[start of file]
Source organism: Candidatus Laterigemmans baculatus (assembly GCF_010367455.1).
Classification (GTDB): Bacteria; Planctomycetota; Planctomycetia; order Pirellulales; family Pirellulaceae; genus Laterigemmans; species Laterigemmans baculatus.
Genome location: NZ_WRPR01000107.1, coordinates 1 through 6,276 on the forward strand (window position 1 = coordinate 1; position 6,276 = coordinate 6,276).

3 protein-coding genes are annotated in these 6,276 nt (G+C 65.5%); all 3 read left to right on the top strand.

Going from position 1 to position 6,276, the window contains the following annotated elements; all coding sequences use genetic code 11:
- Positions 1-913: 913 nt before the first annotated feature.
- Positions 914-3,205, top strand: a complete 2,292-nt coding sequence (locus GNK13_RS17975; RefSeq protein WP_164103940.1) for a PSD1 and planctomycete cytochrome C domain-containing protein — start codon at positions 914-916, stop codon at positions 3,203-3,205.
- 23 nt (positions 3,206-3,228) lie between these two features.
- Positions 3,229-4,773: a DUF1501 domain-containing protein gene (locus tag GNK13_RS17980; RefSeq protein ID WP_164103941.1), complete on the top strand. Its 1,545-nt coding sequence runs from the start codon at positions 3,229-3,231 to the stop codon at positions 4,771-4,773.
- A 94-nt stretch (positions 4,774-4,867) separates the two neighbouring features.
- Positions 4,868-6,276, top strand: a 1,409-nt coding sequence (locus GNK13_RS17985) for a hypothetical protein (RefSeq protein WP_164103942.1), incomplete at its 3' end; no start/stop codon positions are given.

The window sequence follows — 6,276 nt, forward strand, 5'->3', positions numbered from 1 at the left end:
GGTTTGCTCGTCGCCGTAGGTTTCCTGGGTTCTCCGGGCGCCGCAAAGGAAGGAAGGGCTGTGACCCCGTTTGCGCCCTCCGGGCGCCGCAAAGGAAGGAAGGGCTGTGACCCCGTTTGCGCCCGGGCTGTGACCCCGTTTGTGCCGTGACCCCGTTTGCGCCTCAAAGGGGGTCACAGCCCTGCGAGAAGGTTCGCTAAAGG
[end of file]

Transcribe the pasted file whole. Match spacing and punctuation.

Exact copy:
Source organism: Candidatus Laterigemmans baculatus (assembly GCF_010367455.1).
Classification (GTDB): Bacteria; Planctomycetota; Planctomycetia; order Pirellulales; family Pirellulaceae; genus Laterigemmans; species Laterigemmans baculatus.
Genome location: NZ_WRPR01000107.1, coordinates 1 through 6,276 on the forward strand (window position 1 = coordinate 1; position 6,276 = coordinate 6,276).

3 protein-coding genes are annotated in these 6,276 nt (G+C 65.5%); all 3 read left to right on the top strand.

Going from position 1 to position 6,276, the window contains the following annotated elements; all coding sequences use genetic code 11:
- Positions 1-913: 913 nt before the first annotated feature.
- Positions 914-3,205, top strand: a complete 2,292-nt coding sequence (locus GNK13_RS17975; RefSeq protein WP_164103940.1) for a PSD1 and planctomycete cytochrome C domain-containing protein — start codon at positions 914-916, stop codon at positions 3,203-3,205.
- 23 nt (positions 3,206-3,228) lie between these two features.
- Positions 3,229-4,773: a DUF1501 domain-containing protein gene (locus tag GNK13_RS17980; RefSeq protein ID WP_164103941.1), complete on the top strand. Its 1,545-nt coding sequence runs from the start codon at positions 3,229-3,231 to the stop codon at positions 4,771-4,773.
- A 94-nt stretch (positions 4,774-4,867) separates the two neighbouring features.
- Positions 4,868-6,276, top strand: a 1,409-nt coding sequence (locus GNK13_RS17985) for a hypothetical protein (RefSeq protein WP_164103942.1), incomplete at its 3' end; no start/stop codon positions are given.

The window sequence follows — 6,276 nt, forward strand, 5'->3', positions numbered from 1 at the left end:
GGTTTGCTCGTCGCCGTAGGTTTCCTGGGTTCTCCGGGCGCCGCAAAGGAAGGAAGGGCTGTGACCCCGTTTGCGCCCTCCGGGCGCCGCAAAGGAAGGAAGGGCTGTGACCCCGTTTGCGCCCGGGCTGTGACCCCGTTTGTGCCGTGACCCCGTTTGCGCCTCAAAGGGGGTCACAGCCCTGCGAGAAGGTTCGCTAAAGG